British Columbia has become the first province to ban dual agency, with new rules set to come into force on March 15, 2018.
“These rules will significantly change the way that real estate services are provided in British Columbia,” said Micheal Noseworthy, B.C.’s superintendent of real estate. “The changes will empower consumers and provide clarity around the role of an agent. Ending dual agency removes the potential for conflict and serious problems. We want to create transparency for both consumers and licensees to ensure everyone understands in whose interest licensees must be working.”
The Office of the Superintendent of Real Estate (OSRE) says the new rules originate from the recommendations made in the final report of the Independent Advisory Group on Real Estate Regulation in B.C. in June 2016.
It says the new rules will also:
- Require enhanced disclosure of real estate licensee remuneration that will inform consumers about how remuneration is to be divided between a listing brokerage and co-operating brokerage.
- Ensure licensees inform consumers of the duties and responsibilities owed to both clients and unrepresented parties before working with consumers.
- Warn consumers of the risks of relying on a licensee to provide limited assistance if the licensee already represents another party to the transaction.
The rules will also provide for a small exemption to the dual agency prohibition in situations where a property is so remote as to make finding another agent extremely difficult. Strict reporting requirements will apply in these circumstances, says OSRE.
A consultation on the rules was completed on Oct. 6 after OSRE posted a draft version of the proposed rules for a 30-day public comment. The dual agency ban was supported by 62.6 per cent of the public but just 34.7 per cent of licensees.
Among the objections to the rule was that a restriction on dual agency would limit a consumer’s choice to work with their preferred licensee, with whom they may have developed trusting, long-standing relationships, and that consumers may prefer to work with the listing agent, whom they believe has the most information about the property and may be able to save on commission.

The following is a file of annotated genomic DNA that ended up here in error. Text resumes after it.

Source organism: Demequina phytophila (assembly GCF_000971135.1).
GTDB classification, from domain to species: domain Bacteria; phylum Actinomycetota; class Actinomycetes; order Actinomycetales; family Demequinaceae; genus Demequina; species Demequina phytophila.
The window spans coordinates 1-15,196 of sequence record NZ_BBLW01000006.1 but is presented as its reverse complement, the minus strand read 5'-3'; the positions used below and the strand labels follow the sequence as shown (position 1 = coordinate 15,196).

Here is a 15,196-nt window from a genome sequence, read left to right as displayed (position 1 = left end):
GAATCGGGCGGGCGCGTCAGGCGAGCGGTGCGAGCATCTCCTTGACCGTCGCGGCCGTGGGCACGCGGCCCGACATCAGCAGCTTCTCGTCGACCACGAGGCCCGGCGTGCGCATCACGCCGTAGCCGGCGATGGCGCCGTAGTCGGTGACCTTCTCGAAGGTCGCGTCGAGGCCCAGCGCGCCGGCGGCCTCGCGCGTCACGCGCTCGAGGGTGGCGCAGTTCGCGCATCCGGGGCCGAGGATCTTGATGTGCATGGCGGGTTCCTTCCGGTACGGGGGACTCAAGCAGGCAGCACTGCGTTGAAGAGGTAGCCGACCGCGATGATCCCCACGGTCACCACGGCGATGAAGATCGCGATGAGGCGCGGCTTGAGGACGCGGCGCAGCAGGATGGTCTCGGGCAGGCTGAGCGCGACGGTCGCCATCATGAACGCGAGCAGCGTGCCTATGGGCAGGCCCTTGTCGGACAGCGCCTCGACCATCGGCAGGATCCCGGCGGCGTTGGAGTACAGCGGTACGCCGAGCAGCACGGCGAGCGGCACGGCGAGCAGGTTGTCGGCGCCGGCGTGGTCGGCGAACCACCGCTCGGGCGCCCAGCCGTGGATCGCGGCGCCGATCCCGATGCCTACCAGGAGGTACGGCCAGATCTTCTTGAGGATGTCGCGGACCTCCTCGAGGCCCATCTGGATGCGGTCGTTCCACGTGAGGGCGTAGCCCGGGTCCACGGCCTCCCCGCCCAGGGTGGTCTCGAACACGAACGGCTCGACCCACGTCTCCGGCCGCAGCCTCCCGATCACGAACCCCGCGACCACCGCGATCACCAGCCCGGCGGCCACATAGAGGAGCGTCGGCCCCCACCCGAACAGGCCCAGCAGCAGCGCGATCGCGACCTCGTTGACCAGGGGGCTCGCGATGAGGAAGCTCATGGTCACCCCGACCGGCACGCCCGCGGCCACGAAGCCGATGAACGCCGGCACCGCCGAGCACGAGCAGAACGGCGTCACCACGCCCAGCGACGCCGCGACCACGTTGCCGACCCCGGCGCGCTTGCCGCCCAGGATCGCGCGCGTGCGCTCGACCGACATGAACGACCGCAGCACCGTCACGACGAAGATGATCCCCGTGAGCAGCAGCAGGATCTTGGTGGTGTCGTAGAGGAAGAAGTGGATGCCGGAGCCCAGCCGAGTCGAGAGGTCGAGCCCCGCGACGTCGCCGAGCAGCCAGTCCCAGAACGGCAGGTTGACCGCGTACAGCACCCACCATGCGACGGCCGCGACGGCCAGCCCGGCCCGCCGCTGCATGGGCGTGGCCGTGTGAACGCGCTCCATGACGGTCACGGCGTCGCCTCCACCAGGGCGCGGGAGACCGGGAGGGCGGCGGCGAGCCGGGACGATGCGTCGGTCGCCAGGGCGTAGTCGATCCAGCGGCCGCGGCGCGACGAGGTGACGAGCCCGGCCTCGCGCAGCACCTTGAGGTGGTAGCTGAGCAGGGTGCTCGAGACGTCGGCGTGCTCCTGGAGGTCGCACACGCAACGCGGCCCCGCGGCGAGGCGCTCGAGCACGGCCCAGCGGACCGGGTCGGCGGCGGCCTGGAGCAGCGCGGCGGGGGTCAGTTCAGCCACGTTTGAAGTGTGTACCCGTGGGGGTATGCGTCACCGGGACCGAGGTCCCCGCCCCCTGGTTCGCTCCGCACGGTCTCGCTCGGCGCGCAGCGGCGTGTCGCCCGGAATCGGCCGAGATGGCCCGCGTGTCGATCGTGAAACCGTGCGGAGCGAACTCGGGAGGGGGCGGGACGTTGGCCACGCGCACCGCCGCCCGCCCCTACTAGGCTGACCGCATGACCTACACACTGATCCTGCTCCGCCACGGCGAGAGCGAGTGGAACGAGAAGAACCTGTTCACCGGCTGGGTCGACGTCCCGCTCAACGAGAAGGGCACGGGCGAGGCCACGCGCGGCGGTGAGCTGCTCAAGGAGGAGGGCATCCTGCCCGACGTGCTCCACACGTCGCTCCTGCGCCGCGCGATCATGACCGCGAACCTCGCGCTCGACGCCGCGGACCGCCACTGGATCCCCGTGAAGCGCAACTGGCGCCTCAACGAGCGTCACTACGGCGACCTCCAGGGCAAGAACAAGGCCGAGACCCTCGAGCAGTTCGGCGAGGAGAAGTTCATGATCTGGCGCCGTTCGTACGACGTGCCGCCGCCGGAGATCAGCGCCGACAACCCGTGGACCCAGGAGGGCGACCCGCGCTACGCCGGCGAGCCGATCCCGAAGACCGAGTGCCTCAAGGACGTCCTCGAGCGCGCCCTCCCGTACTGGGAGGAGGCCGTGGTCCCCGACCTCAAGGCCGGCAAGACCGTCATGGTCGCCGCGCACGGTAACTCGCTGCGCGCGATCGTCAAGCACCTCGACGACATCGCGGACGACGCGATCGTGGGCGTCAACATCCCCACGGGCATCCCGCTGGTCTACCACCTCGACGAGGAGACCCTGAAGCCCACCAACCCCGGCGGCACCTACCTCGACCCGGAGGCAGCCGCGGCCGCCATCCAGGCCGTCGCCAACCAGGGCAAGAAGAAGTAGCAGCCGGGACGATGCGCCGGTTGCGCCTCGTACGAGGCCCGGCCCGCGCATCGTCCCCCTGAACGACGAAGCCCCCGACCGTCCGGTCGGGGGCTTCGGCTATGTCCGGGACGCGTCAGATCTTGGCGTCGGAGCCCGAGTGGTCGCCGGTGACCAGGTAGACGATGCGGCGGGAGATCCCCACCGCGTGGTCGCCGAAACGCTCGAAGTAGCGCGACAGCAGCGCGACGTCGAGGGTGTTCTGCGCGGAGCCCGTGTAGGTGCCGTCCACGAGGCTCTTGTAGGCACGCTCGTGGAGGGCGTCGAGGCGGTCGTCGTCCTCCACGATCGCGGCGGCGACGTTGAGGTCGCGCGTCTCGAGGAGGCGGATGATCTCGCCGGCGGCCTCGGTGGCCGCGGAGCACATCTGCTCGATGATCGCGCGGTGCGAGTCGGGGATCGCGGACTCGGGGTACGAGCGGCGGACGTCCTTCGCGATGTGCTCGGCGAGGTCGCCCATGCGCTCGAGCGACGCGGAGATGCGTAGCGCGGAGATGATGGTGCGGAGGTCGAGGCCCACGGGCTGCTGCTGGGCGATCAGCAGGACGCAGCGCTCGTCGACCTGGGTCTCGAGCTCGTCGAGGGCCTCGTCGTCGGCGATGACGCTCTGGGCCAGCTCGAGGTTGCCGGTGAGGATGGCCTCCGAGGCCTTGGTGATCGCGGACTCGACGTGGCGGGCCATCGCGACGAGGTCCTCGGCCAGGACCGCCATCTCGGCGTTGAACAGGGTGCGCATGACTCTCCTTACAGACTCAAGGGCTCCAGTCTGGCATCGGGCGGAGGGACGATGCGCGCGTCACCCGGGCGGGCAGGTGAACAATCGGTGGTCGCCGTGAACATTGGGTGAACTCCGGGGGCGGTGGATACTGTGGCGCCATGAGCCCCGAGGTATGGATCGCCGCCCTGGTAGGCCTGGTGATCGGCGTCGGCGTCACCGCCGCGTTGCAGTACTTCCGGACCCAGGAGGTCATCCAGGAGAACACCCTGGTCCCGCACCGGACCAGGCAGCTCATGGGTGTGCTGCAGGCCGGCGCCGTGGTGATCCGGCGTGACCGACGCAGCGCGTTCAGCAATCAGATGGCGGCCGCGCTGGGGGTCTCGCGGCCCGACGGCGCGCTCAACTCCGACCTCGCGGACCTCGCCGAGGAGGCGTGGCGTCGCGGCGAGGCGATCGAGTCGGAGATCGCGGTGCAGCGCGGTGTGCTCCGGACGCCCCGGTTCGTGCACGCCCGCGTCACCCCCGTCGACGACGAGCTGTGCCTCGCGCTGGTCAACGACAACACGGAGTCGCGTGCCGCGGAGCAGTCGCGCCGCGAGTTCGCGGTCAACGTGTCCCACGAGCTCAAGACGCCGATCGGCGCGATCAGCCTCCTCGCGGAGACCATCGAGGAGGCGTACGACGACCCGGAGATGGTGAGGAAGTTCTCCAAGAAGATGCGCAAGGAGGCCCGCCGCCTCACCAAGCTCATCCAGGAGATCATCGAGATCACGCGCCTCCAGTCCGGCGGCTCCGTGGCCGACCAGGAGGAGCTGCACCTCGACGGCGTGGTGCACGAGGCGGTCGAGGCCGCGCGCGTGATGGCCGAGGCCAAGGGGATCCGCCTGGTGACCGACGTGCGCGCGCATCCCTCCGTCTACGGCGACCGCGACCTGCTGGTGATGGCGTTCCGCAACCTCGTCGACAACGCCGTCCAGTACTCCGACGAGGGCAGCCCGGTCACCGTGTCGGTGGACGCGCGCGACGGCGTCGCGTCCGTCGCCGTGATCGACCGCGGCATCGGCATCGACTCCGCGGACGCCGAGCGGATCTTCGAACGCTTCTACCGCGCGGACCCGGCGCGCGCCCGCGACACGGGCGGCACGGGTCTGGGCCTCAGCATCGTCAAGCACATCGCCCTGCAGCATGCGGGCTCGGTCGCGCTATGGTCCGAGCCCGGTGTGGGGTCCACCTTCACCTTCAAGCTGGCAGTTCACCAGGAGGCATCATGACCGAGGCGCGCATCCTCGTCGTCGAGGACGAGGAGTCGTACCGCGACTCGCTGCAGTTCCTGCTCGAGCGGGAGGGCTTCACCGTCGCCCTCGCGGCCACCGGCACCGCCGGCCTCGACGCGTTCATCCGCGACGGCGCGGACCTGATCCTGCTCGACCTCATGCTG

In response, the OSRE says that “acting as a dual agent may impede the ability of licensees to fulfil the fiduciary duties owed to both of their clients. While regulation, by its nature, limits consumer choice, the restriction on dual agency is a reasonable limitation in order to ensure consumers are protected. Further, the results of the consultation do not demonstrate that the public is concerned with the limitations the rule would place on consumer choice as the majority of public respondents were in favour of the restriction on dual agency.”
A proposal that OSRE adopt transaction brokerage so that consumer choice is not limited was rejected. “Transaction brokerage provides no agency to both parties. While transaction brokerage addresses some of the conflicts of interest associated with dual agency, it reduces the range of services that licensees can provide and results in lesser consumer protections for all parties to a transaction,” says OSRE.
“The feedback received from licensees indicated a strong desire for education on the new rules, something strongly supported by both OSRE and the Real Estate Council of B.C. The superintendent will require licensees to complete education relating to the new rules and intends to publish a rule for feedback in the coming weeks to support this requirement,” says OSRE.